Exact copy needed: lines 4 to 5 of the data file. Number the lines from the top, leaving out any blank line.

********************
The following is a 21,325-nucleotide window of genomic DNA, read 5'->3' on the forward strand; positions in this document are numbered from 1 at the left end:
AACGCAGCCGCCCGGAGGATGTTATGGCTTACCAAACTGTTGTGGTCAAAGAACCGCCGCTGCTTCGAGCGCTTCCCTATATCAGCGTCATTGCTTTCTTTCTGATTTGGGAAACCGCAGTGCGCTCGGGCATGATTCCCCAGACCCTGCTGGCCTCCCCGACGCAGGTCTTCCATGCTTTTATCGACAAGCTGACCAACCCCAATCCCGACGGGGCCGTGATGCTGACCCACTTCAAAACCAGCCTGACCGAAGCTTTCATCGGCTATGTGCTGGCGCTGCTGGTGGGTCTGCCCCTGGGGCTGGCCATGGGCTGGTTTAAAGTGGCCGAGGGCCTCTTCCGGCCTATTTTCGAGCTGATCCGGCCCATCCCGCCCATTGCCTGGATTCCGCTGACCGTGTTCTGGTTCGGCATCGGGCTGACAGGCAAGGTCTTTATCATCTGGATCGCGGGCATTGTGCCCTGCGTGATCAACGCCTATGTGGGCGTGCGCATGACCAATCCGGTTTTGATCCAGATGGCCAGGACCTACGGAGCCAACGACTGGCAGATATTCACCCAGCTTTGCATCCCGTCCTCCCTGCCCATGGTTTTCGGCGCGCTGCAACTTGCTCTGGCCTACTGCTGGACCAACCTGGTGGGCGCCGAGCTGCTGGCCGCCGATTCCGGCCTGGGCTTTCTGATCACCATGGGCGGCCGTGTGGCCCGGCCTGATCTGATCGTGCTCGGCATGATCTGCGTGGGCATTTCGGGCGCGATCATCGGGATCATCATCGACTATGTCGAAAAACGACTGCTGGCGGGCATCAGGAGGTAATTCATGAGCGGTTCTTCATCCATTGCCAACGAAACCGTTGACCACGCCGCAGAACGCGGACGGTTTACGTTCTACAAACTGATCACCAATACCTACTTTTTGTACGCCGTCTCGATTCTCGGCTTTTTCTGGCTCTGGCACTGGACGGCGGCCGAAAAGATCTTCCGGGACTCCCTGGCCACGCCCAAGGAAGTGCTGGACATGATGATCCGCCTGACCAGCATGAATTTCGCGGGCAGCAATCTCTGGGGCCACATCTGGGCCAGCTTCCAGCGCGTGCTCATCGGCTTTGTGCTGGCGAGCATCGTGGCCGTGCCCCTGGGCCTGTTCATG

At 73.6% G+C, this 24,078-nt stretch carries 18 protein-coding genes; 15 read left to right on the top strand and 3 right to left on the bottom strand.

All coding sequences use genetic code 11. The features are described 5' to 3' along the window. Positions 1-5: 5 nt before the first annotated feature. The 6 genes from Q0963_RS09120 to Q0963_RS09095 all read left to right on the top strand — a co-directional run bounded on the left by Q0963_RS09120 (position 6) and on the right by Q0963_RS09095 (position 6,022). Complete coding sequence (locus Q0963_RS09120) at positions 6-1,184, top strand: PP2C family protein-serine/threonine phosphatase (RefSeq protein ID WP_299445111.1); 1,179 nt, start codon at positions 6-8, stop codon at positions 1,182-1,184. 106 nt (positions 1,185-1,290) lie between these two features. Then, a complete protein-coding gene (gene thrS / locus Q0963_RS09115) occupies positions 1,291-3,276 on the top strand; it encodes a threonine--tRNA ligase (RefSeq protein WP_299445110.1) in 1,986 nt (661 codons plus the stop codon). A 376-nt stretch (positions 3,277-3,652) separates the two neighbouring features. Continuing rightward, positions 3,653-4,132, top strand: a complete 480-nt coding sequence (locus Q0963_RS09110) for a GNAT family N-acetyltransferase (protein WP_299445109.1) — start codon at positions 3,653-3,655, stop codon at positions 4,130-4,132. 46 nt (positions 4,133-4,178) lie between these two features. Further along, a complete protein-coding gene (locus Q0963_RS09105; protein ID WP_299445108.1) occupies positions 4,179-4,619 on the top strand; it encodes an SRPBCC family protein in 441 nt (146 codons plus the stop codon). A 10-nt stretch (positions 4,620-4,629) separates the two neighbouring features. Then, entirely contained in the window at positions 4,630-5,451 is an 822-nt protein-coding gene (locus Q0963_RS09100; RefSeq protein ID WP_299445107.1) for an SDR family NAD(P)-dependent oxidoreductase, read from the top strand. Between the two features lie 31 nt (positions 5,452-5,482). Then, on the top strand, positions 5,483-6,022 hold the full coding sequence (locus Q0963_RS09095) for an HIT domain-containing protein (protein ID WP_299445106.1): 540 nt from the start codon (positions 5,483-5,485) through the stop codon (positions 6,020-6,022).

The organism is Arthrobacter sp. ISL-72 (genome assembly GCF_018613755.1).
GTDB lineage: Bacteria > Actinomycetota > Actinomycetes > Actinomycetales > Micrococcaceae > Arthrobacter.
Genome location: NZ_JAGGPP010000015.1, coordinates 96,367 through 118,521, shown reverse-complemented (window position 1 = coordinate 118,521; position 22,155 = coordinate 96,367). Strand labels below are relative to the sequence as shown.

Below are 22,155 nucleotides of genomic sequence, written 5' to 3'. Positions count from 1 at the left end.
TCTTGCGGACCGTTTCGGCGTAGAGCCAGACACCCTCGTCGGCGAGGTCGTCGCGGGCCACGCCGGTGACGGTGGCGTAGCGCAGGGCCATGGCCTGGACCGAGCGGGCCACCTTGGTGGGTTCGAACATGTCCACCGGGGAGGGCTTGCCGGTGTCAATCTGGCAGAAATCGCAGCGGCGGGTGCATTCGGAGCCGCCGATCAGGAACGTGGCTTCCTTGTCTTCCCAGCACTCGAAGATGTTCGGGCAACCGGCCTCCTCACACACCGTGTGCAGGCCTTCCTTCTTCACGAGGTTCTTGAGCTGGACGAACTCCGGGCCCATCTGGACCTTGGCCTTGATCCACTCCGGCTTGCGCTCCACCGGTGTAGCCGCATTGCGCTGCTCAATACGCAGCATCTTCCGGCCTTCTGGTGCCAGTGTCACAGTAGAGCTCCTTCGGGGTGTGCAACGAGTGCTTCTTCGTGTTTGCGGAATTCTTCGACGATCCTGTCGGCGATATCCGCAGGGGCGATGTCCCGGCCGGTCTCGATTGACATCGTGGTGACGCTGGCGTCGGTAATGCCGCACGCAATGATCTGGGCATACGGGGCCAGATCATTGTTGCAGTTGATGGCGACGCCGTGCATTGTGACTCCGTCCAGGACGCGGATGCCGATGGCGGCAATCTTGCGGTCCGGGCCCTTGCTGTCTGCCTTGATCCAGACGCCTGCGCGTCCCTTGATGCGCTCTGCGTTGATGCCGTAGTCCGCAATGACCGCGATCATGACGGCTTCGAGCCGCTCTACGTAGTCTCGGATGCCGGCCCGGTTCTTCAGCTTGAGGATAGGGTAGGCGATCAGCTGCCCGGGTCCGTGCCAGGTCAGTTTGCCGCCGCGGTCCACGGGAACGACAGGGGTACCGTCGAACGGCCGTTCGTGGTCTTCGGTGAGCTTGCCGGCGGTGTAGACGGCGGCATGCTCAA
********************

All coding sequences use genetic code 11. The features are described 5' to 3' along the window. Positions 1-5: 5 nt before the first annotated feature. The 6 genes from Q0963_RS09120 to Q0963_RS09095 all read left to right on the top strand — a co-directional run bounded on the left by Q0963_RS09120 (position 6) and on the right by Q0963_RS09095 (position 6,022). Complete coding sequence (locus Q0963_RS09120) at positions 6-1,184, top strand: PP2C family protein-serine/threonine phosphatase (RefSeq protein ID WP_299445111.1); 1,179 nt, start codon at positions 6-8, stop codon at positions 1,182-1,184. 106 nt (positions 1,185-1,290) lie between these two features. Then, a complete protein-coding gene (gene thrS / locus Q0963_RS09115) occupies positions 1,291-3,276 on the top strand; it encodes a threonine--tRNA ligase (RefSeq protein WP_299445110.1) in 1,986 nt (661 codons plus the stop codon). A 376-nt stretch (positions 3,277-3,652) separates the two neighbouring features. Continuing rightward, positions 3,653-4,132, top strand: a complete 480-nt coding sequence (locus Q0963_RS09110) for a GNAT family N-acetyltransferase (protein WP_299445109.1) — start codon at positions 3,653-3,655, stop codon at positions 4,130-4,132. 46 nt (positions 4,133-4,178) lie between these two features. Further along, a complete protein-coding gene (locus Q0963_RS09105; protein ID WP_299445108.1) occupies positions 4,179-4,619 on the top strand; it encodes an SRPBCC family protein in 441 nt (146 codons plus the stop codon). A 10-nt stretch (positions 4,620-4,629) separates the two neighbouring features. Then, entirely contained in the window at positions 4,630-5,451 is an 822-nt protein-coding gene (locus Q0963_RS09100; RefSeq protein ID WP_299445107.1) for an SDR family NAD(P)-dependent oxidoreductase, read from the top strand. Between the two features lie 31 nt (positions 5,452-5,482). Then, on the top strand, positions 5,483-6,022 hold the full coding sequence (locus Q0963_RS09095) for an HIT domain-containing protein (protein ID WP_299445106.1): 540 nt from the start codon (positions 5,483-5,485) through the stop codon (positions 6,020-6,022).

The organism is Arthrobacter sp. ISL-72 (genome assembly GCF_018613755.1).